If you’ve been contacted by the Ontario Ministry of Finance about this, contact DMC LLP immediately and we will work with you to help get you the best possible results. If you haven’t been contacted yet, contact DMC LLP right now to help PREVENT this from happening by having your contracts drafted properly and the realities reflect a more truly independent relationship.
As we expected, the Ontario Government announced how they are going to update employment and labour laws in Ontario. After the lengthy Changing Workplaces Review was completed this month, the government moved fast to tell us which of the recommendations they would implement.
Dentists in Ontario should take note of the following updates to the law that will likely come into effect in 2018 or 2019: Read more
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David Mayzel is your legal risk manager. He is a trained courtroom lawyer and has spent many years resolving disputes both in and out of court. He knows how to prepare documents and execute transactions in a way that avoids or mitigates legal risks. He can be reached at 416.528.5280. or firstname.lastname@example.org.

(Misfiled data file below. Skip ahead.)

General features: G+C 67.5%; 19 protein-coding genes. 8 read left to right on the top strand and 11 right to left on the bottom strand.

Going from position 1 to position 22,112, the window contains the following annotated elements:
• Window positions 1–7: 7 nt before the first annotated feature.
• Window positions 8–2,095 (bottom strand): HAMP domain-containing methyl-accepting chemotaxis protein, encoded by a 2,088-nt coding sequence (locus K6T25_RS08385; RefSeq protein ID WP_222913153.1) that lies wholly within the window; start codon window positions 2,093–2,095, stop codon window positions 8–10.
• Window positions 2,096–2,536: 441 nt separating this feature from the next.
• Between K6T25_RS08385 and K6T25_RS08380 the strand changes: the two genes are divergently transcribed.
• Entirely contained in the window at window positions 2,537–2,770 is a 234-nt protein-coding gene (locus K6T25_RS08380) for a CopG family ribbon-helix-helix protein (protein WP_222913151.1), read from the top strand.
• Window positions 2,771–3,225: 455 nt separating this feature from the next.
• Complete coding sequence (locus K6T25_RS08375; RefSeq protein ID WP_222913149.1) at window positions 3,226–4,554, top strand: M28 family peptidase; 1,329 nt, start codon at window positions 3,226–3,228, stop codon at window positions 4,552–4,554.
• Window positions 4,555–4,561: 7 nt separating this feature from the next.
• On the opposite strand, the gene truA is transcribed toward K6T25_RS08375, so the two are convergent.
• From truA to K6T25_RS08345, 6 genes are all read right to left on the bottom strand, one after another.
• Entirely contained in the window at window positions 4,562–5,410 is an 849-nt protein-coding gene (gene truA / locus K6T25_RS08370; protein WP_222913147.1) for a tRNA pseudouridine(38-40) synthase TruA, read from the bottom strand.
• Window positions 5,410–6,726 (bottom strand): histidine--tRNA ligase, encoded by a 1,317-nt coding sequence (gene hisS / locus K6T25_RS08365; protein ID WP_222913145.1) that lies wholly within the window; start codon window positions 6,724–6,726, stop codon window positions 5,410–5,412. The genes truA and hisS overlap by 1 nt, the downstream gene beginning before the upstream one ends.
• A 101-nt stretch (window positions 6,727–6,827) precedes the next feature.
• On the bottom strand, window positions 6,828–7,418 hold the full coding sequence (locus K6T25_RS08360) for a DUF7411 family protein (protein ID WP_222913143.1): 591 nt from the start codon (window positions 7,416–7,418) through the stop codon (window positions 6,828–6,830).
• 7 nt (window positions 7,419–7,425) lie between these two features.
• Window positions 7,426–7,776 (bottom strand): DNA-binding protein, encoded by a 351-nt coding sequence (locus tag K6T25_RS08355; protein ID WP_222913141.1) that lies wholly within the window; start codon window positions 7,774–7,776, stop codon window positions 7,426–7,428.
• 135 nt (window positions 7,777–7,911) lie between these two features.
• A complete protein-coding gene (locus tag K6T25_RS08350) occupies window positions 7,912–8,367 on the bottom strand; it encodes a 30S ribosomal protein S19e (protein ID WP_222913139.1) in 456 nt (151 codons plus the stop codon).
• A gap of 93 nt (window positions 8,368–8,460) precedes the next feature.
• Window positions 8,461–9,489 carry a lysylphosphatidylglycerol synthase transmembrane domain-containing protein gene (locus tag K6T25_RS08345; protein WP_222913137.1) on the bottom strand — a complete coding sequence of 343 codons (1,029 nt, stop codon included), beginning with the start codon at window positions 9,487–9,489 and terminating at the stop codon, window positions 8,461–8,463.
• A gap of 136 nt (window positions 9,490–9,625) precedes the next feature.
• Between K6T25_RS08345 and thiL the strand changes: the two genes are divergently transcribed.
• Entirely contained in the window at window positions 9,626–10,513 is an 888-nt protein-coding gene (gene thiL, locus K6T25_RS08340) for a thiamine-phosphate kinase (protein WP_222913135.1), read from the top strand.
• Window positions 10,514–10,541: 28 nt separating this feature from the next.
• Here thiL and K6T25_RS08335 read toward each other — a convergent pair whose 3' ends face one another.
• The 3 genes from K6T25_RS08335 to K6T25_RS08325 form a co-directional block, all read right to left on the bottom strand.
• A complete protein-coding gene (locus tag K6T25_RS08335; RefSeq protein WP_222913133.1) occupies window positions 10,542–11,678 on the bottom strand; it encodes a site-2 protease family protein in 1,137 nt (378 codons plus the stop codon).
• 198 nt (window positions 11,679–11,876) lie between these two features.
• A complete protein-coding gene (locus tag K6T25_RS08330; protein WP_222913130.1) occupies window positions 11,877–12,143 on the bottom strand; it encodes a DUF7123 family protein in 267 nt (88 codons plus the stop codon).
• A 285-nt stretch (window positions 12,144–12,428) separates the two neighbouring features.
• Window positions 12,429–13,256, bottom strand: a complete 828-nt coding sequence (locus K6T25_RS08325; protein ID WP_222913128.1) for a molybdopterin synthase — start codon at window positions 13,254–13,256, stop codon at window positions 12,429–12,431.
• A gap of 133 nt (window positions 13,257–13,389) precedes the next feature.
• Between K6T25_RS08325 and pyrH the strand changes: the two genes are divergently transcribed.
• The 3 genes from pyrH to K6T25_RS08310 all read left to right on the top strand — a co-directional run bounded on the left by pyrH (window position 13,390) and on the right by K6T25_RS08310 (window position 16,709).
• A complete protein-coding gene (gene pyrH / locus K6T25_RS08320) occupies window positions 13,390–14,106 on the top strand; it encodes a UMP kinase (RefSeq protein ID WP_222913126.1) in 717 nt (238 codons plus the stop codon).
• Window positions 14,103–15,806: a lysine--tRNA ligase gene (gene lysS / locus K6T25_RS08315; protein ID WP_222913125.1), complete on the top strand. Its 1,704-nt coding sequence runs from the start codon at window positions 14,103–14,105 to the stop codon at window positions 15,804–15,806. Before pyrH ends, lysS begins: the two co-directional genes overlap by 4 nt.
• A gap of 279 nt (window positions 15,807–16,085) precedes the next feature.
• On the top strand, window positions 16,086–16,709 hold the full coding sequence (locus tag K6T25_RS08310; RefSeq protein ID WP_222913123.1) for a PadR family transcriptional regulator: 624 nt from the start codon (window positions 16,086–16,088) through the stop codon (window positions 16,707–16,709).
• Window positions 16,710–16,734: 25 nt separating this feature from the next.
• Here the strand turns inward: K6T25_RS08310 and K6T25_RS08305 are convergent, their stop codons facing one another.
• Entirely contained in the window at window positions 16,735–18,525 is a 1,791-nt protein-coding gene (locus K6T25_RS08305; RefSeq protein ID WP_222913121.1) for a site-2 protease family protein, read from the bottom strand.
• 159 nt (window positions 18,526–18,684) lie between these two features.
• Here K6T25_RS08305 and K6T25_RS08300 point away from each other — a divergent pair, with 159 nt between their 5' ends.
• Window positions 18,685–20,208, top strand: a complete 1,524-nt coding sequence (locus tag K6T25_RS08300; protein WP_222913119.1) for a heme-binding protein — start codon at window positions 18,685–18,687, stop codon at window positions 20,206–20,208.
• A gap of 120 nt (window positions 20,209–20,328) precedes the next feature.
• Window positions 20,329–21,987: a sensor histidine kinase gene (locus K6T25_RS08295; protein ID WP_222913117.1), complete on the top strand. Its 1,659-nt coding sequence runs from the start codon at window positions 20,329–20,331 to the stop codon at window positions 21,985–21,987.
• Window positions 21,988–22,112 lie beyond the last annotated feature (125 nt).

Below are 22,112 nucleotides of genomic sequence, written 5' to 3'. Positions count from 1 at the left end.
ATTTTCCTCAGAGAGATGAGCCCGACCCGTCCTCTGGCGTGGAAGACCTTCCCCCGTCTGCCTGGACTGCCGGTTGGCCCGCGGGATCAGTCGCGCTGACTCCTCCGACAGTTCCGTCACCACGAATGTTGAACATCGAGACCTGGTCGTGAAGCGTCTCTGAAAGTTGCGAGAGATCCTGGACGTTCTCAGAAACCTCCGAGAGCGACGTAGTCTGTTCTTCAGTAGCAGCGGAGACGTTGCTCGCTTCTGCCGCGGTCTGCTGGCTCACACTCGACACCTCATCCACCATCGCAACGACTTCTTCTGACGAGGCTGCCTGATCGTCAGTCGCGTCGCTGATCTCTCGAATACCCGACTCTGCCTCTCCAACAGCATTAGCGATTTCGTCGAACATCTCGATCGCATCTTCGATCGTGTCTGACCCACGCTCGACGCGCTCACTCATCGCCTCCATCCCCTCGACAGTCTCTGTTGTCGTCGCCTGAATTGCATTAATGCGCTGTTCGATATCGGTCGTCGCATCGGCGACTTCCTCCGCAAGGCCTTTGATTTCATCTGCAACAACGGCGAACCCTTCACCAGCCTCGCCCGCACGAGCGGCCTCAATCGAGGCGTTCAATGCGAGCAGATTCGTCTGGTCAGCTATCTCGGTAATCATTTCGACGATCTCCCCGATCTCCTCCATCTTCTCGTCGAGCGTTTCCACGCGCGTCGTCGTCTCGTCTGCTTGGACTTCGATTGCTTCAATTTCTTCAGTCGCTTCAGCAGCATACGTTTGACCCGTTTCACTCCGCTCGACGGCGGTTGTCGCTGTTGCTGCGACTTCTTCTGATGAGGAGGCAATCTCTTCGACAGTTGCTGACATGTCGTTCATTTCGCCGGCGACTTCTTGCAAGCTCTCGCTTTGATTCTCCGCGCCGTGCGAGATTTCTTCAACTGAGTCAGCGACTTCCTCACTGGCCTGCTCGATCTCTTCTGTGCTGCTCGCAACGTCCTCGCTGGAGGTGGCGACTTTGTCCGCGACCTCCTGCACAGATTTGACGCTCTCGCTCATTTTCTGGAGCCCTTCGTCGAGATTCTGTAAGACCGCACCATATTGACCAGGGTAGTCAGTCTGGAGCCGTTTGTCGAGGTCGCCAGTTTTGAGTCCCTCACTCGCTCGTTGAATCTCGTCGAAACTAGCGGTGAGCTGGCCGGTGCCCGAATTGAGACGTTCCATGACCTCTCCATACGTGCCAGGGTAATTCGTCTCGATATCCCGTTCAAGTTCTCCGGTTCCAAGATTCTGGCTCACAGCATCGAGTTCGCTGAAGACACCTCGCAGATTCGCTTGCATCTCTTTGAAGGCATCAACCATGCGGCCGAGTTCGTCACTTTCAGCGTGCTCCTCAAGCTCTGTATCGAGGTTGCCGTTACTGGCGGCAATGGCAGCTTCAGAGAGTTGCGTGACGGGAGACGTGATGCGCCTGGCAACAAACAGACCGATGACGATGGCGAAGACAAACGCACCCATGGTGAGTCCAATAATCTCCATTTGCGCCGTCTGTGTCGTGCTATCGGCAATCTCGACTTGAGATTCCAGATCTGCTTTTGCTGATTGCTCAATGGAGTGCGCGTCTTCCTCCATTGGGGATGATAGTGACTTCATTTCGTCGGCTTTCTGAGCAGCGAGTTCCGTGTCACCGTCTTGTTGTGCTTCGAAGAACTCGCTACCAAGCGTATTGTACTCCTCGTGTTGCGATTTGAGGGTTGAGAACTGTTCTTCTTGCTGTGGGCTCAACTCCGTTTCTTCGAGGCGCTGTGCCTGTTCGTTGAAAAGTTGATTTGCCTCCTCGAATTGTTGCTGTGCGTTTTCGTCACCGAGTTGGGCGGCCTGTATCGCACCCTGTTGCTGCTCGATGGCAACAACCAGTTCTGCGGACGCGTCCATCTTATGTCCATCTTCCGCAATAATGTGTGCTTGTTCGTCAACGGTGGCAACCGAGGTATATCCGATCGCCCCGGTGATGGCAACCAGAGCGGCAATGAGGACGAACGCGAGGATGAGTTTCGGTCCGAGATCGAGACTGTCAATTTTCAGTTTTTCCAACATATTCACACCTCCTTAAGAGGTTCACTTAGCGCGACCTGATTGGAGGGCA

Michael Carabash is your business law adviser. He is an entrepreneur at heart who helps you see the big legal picture. He drafts clear and effective agreements that protect your rights while promoting your interests. He can be reached at 647.680.9530. or email@example.com.
Ljubica Durlovska is your transition lawyer. She helps you with staff and associates, maintaining your corporation, and other business matters. She can be reached at 416.443.9280, extension 206 or firstname.lastname@example.org.
Jonathan Borrelli is your employment lawyer. He helps you with staff and associates matters, including hirings, terminations, switching staff to written contracts and resolving disputes. He can be reached at 416.443.9280, extension 204 or email@example.com.
Benjamin Kong is an experienced business law clerk. He assists David and Michael with corporate matters and purchase / sale transactions. He can be reached at 416.443.9280, extension 207 or firstname.lastname@example.org.
Julie Whitehouse is an experienced business law clerk. She assists David and Michael with corporate matters and purchase / sale transactions. She can be reached at 416.443.9280, extension 203 or email@example.com.
David, Michael, Ljubica, Jonathan, Ben and Julie are a truly dynamic team. Their diverse knowledge, skills, and experiences will help you get the best deal possible while promoting your interests and protecting your rights. You can read dentist testimonials here.